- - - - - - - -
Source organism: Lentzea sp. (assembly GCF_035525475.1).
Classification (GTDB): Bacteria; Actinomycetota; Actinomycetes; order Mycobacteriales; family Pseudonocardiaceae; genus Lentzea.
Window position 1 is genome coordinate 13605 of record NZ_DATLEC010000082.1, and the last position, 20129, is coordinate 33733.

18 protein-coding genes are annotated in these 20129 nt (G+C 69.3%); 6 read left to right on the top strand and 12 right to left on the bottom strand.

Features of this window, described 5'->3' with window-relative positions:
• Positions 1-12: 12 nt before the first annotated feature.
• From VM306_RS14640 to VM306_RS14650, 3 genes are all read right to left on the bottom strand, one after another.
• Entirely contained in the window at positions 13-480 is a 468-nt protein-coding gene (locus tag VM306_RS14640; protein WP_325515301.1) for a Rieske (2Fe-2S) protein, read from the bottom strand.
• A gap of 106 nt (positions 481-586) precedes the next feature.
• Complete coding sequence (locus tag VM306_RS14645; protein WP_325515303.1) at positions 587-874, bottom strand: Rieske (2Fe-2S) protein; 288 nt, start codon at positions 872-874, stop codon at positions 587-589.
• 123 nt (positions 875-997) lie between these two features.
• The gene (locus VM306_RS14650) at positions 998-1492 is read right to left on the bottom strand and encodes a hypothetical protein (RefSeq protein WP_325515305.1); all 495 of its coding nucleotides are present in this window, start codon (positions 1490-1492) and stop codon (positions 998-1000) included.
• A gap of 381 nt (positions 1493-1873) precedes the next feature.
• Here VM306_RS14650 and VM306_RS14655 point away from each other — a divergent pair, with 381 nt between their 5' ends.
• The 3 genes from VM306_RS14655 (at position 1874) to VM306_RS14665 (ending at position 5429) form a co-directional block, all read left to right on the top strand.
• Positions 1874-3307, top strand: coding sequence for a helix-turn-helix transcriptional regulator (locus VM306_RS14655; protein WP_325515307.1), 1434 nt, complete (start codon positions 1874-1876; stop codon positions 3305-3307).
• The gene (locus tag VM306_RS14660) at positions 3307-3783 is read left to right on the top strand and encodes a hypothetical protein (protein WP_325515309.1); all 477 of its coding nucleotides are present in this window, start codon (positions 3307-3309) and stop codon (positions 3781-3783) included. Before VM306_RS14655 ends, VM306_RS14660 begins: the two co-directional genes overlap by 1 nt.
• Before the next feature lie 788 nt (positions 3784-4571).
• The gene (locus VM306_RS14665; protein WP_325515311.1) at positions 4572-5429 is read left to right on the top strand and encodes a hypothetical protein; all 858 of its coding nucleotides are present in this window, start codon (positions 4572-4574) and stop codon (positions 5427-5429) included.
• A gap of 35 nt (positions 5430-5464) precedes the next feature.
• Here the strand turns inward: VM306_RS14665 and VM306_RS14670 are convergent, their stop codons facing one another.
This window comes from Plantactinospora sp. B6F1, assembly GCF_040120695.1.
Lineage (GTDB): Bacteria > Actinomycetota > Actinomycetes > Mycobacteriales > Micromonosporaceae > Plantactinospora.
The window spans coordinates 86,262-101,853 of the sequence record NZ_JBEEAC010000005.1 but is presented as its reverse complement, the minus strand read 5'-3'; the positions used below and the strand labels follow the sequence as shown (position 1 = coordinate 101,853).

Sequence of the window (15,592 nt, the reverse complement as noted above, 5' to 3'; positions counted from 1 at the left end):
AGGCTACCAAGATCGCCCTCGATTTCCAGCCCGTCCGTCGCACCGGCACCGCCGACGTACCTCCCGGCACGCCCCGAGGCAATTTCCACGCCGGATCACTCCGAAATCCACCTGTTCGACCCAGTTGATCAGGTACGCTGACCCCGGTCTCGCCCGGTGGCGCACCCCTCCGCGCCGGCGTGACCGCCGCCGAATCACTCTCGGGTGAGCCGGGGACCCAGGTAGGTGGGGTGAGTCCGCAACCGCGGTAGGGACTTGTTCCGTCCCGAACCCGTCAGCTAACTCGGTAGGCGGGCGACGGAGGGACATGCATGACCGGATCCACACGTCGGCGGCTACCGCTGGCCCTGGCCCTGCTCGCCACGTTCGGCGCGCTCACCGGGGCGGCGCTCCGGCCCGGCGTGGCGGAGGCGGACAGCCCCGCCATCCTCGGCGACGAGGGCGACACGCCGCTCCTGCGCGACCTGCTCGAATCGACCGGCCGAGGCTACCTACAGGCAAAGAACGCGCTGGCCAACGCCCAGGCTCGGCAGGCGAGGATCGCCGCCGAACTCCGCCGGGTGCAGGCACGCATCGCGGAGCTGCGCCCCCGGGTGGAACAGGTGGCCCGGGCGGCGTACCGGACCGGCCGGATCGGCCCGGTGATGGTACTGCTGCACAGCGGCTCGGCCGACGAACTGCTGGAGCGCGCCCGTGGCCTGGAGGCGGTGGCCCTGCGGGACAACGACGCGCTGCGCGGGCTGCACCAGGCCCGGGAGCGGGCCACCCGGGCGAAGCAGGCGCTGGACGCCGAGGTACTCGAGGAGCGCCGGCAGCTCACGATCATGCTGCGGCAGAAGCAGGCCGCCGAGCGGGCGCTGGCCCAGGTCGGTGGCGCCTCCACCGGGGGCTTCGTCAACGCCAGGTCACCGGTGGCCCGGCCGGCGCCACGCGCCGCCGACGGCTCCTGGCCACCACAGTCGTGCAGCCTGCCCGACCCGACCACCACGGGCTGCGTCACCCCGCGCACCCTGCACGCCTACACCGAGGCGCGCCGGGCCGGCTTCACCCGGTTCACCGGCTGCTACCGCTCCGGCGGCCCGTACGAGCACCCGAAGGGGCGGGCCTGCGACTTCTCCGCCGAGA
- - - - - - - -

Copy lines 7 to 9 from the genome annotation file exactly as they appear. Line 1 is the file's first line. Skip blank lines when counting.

• From VM306_RS14640 to VM306_RS14650, 3 genes are all read right to left on the bottom strand, one after another.
• Entirely contained in the window at positions 13-480 is a 468-nt protein-coding gene (locus tag VM306_RS14640; protein WP_325515301.1) for a Rieske (2Fe-2S) protein, read from the bottom strand.
• A gap of 106 nt (positions 481-586) precedes the next feature.